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An ATM equity long straddle position is delta neutral. If systematic risk is the only factor predicting expected returns, a delta neutral strategy should have an expected return equal to the risk-free rate. In this article we will review academic literature suggesting that not only is this not the case, but that the expected return of a single stock long straddle is time varying, becoming positive close to earnings and negative throughout the rest of the year. In other words, implied vols are systematically underestimated around earnings and overestimated throughout the year. The article is based on “Anticipating Uncertainty: Straddles around Earnings Announcements” by Chao Gao, Yuhang Xing and Xiaoyan Zhang (2018). References made to other studies are also based on the references made by the after mentioned study. The objective of the article is to provide the information found by the researchers in a format which can be understood more easily by the readers of our articles.

Jump and volatility risk premia

The fact that long straddles on single stocks and equity indexes tend to have statistically significant negative expected return is broadly documented in academic literature: Coval and Shumway (2001) find that ATM SPX straddles expiring in the following month and held to maturity lose on average 3,15% weekly, with Cremers et al. (2015) and Bollen and Whalley coming to similar conclusions.

While it is true that a long straddle is delta neutral, it is also gamma and vega positive. Cremers et al. (2015) argue that a long straddle can be decomposed in two risk premia: the Volatility and Jump risk premia. Since vega and gamma are decreasing as we get closer to maturity, it is possible, by building a long/short ATM straddle with different maturities, to remain neutral to the former while being exposed to the latter and vice versa. These strategies are used by the authors to build respectively the Volatility and Jump risk premia by going long short on SPX (S&P 500) straddles.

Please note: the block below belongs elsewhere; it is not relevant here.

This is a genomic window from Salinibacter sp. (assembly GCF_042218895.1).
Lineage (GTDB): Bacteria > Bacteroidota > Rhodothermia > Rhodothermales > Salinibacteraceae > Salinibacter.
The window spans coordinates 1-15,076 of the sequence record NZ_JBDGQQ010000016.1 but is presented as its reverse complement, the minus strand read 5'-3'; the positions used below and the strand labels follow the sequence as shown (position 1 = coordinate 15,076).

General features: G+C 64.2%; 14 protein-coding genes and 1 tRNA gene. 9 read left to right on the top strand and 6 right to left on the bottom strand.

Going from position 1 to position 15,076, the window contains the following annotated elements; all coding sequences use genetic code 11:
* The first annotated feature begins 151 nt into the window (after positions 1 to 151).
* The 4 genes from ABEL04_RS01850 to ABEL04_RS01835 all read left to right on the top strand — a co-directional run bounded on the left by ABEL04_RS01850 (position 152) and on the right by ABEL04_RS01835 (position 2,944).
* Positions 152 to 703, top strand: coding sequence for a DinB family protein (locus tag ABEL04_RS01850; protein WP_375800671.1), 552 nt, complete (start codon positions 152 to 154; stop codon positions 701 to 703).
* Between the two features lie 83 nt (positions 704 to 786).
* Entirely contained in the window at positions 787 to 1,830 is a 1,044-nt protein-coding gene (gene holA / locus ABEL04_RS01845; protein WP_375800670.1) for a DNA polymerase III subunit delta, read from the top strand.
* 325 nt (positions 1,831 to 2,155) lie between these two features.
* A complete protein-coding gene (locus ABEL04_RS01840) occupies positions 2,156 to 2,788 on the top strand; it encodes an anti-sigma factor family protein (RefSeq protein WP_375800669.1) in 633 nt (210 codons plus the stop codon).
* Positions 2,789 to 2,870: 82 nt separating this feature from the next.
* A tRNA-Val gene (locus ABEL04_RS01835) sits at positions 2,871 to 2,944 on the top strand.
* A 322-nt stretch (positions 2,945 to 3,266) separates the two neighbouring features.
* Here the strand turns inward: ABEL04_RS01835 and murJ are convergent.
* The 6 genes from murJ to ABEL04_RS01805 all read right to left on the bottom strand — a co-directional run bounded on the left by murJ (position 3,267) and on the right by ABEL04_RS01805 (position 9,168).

To clarify how these two strategies work: 1) long 1 straddle at T1 2) short y straddles at T2. T is time to maturity and T2>T1. y is set to equalize either the vega or the gamma of the T1 straddle and since both are larger in T2 than in T1, y will always be a number below 1.

The authors find that the Jump risk premium (from the gamma sensitive strategy) has an annualized return of minus 40,89% while the Volatility risk premium (from the vega sensitive strategy) has an annualized return of minus 9,56%. Notably, the two negative returns are surprisingly very weakly correlated (0.10) on a daily basis, meaning that it is appropriate to separate them.